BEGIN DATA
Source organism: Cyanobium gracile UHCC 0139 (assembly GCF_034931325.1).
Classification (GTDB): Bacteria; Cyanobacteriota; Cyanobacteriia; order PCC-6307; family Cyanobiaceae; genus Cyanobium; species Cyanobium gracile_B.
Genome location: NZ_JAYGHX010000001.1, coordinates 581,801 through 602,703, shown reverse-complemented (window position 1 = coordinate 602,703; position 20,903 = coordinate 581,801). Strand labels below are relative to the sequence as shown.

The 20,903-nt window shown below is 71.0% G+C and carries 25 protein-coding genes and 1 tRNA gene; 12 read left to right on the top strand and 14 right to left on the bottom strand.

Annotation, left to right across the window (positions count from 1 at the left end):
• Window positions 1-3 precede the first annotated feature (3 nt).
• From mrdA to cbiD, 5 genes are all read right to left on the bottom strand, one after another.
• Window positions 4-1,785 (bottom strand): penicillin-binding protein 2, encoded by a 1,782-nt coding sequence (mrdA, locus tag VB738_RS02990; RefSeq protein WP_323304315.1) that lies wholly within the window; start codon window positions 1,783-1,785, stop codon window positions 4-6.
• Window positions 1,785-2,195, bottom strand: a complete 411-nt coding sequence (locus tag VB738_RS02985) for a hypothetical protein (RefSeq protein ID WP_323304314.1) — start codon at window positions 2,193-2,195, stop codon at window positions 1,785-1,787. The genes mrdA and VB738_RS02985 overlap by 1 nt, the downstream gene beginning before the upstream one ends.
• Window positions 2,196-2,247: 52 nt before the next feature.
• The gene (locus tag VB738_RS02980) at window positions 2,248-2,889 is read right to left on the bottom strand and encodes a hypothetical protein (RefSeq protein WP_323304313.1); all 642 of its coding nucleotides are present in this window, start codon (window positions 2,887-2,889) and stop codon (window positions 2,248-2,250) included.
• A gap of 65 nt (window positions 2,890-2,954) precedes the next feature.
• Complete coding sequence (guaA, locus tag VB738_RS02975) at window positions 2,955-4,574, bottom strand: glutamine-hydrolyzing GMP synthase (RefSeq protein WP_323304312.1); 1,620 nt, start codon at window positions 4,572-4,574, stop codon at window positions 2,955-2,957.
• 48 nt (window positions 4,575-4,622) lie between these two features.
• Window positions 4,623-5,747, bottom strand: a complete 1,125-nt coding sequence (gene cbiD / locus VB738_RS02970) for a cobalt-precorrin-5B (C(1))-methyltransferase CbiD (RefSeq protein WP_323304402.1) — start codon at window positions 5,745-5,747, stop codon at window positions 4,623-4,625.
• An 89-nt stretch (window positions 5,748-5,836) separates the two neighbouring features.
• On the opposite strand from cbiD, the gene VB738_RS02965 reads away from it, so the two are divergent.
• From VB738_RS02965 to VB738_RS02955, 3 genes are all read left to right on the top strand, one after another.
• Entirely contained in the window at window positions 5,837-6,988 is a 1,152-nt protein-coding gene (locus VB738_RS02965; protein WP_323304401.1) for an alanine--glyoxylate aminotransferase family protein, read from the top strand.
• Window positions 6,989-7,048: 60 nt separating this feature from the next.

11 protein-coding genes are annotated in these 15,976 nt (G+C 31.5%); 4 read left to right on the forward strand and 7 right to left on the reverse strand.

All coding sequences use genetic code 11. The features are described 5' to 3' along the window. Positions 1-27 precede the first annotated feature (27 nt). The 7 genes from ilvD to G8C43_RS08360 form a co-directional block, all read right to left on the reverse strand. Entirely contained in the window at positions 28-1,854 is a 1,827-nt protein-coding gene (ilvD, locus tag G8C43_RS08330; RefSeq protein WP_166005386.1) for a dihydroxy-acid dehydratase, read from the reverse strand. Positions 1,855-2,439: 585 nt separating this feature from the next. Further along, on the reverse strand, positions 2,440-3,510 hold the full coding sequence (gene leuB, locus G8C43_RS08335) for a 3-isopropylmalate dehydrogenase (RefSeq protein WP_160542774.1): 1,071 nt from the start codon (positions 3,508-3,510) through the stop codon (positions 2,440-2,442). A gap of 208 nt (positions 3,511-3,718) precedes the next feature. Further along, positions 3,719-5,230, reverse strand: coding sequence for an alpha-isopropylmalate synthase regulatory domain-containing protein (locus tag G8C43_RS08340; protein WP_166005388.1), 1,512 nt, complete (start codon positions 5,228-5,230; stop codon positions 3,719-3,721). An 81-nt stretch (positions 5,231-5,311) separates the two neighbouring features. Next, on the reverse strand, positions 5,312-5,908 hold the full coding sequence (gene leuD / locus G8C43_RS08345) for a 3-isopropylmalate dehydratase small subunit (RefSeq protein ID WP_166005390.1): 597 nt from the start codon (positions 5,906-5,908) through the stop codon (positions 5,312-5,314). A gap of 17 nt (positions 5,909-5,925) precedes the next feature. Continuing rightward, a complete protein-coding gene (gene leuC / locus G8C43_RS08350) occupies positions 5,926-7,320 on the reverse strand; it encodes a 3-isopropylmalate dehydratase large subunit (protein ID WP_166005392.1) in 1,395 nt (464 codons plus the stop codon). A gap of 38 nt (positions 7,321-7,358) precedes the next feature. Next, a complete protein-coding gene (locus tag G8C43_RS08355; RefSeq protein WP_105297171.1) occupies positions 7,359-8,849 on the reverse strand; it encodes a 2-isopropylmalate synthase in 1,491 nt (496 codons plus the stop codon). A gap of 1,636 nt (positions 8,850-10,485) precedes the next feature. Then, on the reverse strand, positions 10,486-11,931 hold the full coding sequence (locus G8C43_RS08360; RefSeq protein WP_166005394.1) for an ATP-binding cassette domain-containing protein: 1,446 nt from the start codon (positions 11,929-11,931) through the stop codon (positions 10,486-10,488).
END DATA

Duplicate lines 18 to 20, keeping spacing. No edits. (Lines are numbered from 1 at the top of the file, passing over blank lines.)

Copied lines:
• From VB738_RS02965 to VB738_RS02955, 3 genes are all read left to right on the top strand, one after another.
• Entirely contained in the window at window positions 5,837-6,988 is a 1,152-nt protein-coding gene (locus VB738_RS02965; protein WP_323304401.1) for an alanine--glyoxylate aminotransferase family protein, read from the top strand.
• Window positions 6,989-7,048: 60 nt separating this feature from the next.